Houston’s fair housing failure segregates Katrina evacuees in SW slum apartments

Houston crime map shows crime is high in downtown and Southwest areas.
Houston crime map shows crime is high in downtown and Southwest areas.

Today’s dangerous housing problems in the Southwestern part of Houston have been greatly exacerbated by the actions of Houston city government in the settlement of large numbers of Katrina evacuees in the area. But the problem does not lie solely in past actions.  The City of Houston, in violation of provisions of the 1968 Fair Housing Act, continues to act to concentrate the predominately low-income, African-American evacuees in these deteriorated, high crime, segregated apartments.  So far neither the state or the federal government has acted to stop the city’s actions.

Let’s look back to 2005 to see how this developed.  Faced with a huge influx of Katrina evacuees the City of Houston assumed principal responsibility for finding apartments to accept the evacuees from Hurricane Katrina.  When the city sought vacant apartments a large number were found in southwest Houston in an area containing very high densities of Class C (older, poor condition) apartments originally constructed during the 1970’s and 1980’s in the wake of the Oil Boom.  These apartments already had substantial physical problems and were largely segregated with low-income families made up of ethnic and racial minorities.

According to the Houston Chronicle

Driven by housing patterns, economics and sometimes the desperate desire to find a safe new home, roughly one-fourth of the 83,300 Hurricane Katrina evacuees occupying government-financed apartments have gravitated to high-crime neighborhoods on the city’s southwest side.

The city and Mayor White have received praise for their prompt handling of the huge task of rehousing the evacuees.  This praise is deserved.

But it should have been clear from the beginning that the concentration of a poor and minority population in this already deteriorating area of high density apartments would produce problems if the evacuees stayed put for any length of time.  There is virtual unanimous agreement in affordable housing policy today that for low-income multifamily housing to succeed two things are needed: the resident population should be economically and racially diverse within the development and the housing itself should not be located in high crime, high unemployment, low performing school areas.  The relocation of the Katrina evacuees to the Southwest area of the city violated these principles for low-income housing success.

Problems quickly developed.  Crime in the area soared.  The already substandard quality of the area’s apartments further deteriorated.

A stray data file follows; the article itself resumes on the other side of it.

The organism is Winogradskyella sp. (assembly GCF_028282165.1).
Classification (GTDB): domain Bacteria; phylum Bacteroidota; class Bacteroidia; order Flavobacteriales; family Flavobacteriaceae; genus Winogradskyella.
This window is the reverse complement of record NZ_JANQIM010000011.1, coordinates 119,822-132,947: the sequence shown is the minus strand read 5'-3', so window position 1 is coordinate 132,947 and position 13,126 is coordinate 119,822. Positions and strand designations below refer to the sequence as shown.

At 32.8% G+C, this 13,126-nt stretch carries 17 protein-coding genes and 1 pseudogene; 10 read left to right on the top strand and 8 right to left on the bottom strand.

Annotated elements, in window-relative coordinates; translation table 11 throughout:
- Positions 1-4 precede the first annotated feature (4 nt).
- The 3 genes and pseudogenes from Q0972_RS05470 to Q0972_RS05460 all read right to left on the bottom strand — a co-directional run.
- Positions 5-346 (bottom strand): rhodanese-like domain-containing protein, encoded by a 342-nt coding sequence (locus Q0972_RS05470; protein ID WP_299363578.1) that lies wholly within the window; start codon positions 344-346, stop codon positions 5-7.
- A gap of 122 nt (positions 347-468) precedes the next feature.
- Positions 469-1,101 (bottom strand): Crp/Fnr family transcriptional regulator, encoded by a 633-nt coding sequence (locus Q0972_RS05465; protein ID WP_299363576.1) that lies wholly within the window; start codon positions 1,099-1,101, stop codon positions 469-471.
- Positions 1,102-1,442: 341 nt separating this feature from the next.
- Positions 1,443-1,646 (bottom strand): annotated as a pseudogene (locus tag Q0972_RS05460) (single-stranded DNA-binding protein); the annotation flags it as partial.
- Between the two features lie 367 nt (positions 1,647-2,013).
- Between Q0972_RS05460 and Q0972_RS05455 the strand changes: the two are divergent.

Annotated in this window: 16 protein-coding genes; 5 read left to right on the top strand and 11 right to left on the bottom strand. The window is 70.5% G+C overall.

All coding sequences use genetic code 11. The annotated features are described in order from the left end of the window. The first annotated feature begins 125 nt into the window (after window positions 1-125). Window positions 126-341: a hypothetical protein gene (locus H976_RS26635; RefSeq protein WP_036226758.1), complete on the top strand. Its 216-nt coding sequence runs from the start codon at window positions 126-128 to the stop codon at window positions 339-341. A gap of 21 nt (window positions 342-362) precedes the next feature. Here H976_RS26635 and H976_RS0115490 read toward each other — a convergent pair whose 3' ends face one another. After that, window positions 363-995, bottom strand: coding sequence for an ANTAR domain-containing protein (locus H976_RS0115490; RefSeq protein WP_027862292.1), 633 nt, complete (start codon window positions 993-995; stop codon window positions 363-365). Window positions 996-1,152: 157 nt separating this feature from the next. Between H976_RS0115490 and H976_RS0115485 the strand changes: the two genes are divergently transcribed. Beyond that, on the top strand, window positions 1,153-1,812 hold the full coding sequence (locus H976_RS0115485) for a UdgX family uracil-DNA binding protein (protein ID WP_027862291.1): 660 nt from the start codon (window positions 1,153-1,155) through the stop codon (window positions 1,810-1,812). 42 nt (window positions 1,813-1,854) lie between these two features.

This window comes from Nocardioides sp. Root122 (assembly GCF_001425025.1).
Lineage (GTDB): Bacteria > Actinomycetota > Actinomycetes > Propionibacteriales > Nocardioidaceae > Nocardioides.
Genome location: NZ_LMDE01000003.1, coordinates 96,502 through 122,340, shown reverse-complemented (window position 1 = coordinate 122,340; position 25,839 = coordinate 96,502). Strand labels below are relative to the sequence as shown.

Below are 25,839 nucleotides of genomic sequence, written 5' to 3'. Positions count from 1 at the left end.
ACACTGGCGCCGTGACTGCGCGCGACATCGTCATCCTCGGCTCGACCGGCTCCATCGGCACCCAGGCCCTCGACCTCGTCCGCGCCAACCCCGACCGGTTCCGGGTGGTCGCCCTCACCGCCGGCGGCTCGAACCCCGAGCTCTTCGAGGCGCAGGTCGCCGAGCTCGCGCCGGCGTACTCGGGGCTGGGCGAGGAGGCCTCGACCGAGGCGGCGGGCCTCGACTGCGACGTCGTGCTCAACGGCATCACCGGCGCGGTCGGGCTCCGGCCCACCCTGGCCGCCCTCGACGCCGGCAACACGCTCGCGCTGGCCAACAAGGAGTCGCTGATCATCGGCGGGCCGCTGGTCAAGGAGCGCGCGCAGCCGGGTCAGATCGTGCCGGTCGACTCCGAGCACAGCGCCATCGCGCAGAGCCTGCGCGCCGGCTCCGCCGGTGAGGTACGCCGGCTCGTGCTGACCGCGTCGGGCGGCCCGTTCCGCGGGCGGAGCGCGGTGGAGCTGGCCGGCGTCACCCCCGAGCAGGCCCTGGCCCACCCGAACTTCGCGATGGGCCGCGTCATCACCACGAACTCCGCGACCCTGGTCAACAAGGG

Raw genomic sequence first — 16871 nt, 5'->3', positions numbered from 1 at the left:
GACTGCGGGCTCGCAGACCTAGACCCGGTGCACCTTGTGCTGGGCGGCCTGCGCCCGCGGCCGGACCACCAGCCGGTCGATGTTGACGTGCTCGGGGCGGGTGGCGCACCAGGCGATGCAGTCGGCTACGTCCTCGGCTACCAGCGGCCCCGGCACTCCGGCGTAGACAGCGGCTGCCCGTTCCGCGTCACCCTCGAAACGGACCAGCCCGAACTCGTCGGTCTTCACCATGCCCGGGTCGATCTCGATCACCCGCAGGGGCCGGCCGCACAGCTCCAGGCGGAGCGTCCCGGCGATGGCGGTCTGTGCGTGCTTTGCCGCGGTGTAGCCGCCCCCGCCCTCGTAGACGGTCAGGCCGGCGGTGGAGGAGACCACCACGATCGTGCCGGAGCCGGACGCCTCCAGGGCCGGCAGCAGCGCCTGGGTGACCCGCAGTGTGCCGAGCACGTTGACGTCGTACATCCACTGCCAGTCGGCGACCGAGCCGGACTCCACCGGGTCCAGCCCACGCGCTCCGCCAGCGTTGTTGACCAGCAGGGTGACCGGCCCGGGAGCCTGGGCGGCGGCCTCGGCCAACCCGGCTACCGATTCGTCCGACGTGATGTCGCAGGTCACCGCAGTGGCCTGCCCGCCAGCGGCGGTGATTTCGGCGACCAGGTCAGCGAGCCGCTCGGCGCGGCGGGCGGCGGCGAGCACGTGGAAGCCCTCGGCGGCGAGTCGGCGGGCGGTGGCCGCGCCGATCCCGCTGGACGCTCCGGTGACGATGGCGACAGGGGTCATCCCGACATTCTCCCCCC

Faced with this problem the clear solution should have been to work with the federal government to secure funds to reduce the densities of evacuees in the area.  This large new population of extremely low income families financially propped up many marginal slumlords in the area by guaranteeing a renter market for any type of cheap apartments, no matter how unsafe and crime ridden.

The reports of problems in the segregated neighborhoods of Katrina evacuees produced public discontent in Houston.  Evacuees were blamed for all these problems and political leaders sought to respond.  City leaders, having created a segregated ghetto found it suddenly in their interests to maintain it as a way to contain public fears of Katrina evacuees.

The once hopeful promises of integrating the evacuees into the city economically and socially were replaced by an official city policy of containment and continued concentration.  To justify this city policy makers engaged in some appallingly fallacious historical revisionism to describe how the Katrina evacuees came to be concentrated in the Southwest.

This revisionism soars in the proposal the City of Houston and Harris County submitted to the Texas Department of Housing and Community Affairs (TDHCA) and the US Department of Housing and Urban Development (HUD) to spend $60 in Community Development Block Grant (CDBG) funds earmarked by the state and federal governments to help provide permanent housing for the Katrina evacuees. The city wrote in the plan…

Houston and Harris County take some pride in our efforts to encourage evacuees back into the mainstream of our nation’s life, rather than segregating these citizens in particular apartment complexes or makeshift trailer camps.  So, the most cost-effective use of CDBG funds is to address the incremental need for affordable rental units and housing safety services caused by a rise in population in the areas where a high concentration of the evacuees have chosen to live.

– page 2

The circular reasoning employed by the city is almost comical if not for the serious consequences..

Furthermore the idea that evacuees “have chosen to live” in Southwest Houston is pure fiction.  They were relocated from shelters to apartments identified by the city government as available and suitable for them.  Most had no knowledge of the city to call upon to base an independent apartment search.  The evacuees have been presented no alternatives for housing over the ensuing three years.

And now the city proposes use more federal funds to keep the Katrina evacuees bottled up in the Southwest.  Under the proposed plan no assistance will be provided for those who would like to get away from the deterioration and crime.  This city’s proposal to HUD and TDHCA make this clear…

All of the City of Houston spending will be allocated to affordable rental housing programs in areas where it can be demonstrated that the population has seen a dramatic population increase due to an influx of Katrina evacuees.

– page 3